If you see a method touted online as the best-ever way to learn a language, that might sound great, but what if it requires you to learn in a way that repulses you, or bores you to death? Should you push forward?

No! 

For your health and sanity, do not force yourself to learn a language using a method you hate, no matter how good other people say it is. Trying to do so will only lead to disappointment, and ultimately burnout.

This is what I’ve seen as a language coach. 

I’ve spent years developing my Bidirectional Translation method, a learning strategy that I’ve found works brilliantly for me and most of the students I work with. However, if a student tries the method, and doesn’t like it, I don’t push it on them. Instead, we move on and try a different method. 

In general, people will stick with the learning strategy that they like best, not the one that everyone says is best. 

So find the method you like, and stick with it.

Trait 3. Your method should be flexible to different learning scenarios and environments

When I first developed my Bidirectional Translation method, I applied it to each and every language I decided to learn.

For the most part, it worked great! I had amazing success using the method with ten languages.

However, when I tried using the method to learn Japanese, something entirely different happened—it didn’t work. I hit a wall, and couldn’t make progress.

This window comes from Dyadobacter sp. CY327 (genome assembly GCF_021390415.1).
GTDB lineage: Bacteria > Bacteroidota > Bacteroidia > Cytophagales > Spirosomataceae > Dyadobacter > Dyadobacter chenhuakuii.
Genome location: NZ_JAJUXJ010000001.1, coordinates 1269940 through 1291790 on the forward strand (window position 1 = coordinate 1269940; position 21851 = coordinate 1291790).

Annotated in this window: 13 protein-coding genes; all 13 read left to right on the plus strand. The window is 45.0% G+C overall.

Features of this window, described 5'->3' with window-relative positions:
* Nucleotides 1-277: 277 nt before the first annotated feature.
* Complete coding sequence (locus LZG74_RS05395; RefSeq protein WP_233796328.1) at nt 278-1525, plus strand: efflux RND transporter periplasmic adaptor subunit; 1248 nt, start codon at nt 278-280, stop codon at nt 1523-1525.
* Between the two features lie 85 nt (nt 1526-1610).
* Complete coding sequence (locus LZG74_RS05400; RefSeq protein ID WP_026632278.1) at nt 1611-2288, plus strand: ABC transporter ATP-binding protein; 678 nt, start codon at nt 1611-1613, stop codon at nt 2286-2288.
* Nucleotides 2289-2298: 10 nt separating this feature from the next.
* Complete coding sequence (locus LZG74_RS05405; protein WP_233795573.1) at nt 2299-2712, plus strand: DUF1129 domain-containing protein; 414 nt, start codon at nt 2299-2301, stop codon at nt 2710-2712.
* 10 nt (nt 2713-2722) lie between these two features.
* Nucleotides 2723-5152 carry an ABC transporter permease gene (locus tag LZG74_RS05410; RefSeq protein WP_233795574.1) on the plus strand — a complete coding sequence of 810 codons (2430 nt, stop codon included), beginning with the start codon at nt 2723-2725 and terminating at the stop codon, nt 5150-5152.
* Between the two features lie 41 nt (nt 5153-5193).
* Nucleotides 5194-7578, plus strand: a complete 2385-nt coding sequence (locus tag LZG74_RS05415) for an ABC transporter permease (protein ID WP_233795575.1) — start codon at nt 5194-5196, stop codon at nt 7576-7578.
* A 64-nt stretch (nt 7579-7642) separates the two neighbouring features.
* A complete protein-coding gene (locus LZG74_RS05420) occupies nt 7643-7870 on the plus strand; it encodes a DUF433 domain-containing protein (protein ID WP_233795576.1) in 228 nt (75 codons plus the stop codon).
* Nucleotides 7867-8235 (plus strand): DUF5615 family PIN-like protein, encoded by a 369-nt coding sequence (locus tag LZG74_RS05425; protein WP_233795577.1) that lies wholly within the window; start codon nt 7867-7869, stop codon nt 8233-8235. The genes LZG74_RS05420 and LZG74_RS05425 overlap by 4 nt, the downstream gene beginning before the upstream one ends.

Stubborn, I decided to try to push forward anyway. But no matter how hard I tried to apply and reapply my tried-and-tested Bidirectional Translation method, I couldn’t get anywhere.

In hindsight, what I should have done then was be flexible. I should have taken my Bidirectional Translation method and attempted to adapt it to better suit Japanese, rather than the other way around. Instead, I remained rigid and inflexible in my learning strategies, in terms of the resources I used and how I used them,  and that’s why I failed.

Here’s how you can stay flexible in your approach to learning, even in those times when you hit a wall.

Once a month, stop and engage in a self-reflection exercise. Ask yourself “is what I’m doing enjoyable? Is it working well for me? Do I wake up every day wanting to engage in my learning? If not, how can I change things so that the answers to the above questions can all be “yes”?

Answering these questions allows you to readjust and reassess your learning methods, making them stronger and more adaptable in the long run.

Trait 4. Your method should enable you to learn every single day

This is something I say in every video, interview, and blog post, ad nauseam: